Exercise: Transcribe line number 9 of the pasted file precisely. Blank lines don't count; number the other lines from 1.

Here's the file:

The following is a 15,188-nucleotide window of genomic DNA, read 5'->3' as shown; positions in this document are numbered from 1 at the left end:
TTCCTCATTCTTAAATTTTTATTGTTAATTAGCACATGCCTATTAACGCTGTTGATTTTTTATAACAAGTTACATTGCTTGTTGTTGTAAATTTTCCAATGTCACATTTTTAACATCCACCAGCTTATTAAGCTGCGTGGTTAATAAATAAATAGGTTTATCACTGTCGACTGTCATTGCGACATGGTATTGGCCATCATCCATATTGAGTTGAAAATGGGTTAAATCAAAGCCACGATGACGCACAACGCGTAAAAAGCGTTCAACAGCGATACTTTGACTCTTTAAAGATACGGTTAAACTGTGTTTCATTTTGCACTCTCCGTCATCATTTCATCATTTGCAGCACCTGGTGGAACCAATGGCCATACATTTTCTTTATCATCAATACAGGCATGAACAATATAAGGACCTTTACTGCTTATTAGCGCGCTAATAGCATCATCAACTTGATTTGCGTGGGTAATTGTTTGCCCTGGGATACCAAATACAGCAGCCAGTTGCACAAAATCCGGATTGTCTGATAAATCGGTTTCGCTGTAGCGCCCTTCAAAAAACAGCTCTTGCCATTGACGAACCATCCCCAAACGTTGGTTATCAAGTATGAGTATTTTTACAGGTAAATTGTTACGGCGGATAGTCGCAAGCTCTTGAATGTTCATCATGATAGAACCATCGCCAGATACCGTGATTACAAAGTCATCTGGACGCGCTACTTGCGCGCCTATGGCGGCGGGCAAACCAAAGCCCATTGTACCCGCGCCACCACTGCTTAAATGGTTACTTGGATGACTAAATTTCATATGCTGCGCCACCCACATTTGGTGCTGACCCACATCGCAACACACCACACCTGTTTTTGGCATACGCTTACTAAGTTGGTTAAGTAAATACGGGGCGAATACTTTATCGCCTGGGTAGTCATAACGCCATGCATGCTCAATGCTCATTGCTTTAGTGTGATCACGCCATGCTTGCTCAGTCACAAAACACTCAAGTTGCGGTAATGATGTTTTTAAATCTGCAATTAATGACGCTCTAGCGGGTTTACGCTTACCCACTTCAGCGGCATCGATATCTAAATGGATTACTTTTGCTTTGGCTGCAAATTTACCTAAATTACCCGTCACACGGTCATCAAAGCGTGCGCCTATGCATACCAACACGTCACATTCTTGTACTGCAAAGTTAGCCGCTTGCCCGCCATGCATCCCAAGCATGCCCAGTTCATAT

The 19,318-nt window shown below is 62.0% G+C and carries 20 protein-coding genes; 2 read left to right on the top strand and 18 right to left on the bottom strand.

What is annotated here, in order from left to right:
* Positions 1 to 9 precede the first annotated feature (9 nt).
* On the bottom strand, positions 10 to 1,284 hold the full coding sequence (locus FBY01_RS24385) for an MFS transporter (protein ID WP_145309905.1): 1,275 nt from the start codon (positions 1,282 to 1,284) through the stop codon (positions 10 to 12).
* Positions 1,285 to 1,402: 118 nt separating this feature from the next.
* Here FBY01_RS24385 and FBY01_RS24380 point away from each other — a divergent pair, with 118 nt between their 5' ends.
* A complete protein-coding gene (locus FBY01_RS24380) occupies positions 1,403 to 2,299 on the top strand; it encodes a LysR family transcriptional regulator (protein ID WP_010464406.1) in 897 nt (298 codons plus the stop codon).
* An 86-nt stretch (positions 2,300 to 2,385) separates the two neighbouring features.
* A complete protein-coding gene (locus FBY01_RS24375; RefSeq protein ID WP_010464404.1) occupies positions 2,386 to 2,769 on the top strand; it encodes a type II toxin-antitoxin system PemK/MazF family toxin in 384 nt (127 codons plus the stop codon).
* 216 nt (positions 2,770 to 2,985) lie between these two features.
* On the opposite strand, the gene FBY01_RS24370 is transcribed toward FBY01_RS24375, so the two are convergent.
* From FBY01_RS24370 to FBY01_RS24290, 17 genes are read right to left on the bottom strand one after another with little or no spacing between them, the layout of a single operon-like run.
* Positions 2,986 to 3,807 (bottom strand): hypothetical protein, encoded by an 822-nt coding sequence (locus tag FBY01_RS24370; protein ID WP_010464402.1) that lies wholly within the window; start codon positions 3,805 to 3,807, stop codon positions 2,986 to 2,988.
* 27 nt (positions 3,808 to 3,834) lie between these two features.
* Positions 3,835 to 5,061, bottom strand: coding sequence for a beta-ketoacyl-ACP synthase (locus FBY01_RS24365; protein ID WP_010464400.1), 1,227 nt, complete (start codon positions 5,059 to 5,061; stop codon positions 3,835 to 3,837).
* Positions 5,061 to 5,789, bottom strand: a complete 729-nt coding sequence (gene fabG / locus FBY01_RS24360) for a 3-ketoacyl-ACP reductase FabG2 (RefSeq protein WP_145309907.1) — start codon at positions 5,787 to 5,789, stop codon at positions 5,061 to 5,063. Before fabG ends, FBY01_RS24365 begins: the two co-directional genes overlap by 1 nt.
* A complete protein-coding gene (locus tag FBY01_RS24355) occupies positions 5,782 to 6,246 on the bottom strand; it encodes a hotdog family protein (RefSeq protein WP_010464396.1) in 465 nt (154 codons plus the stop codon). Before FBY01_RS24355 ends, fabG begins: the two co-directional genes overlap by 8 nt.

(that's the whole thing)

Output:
* A complete protein-coding gene (locus FBY01_RS24380) occupies positions 1,403 to 2,299 on the top strand; it encodes a LysR family transcriptional regulator (protein ID WP_010464406.1) in 897 nt (298 codons plus the stop codon).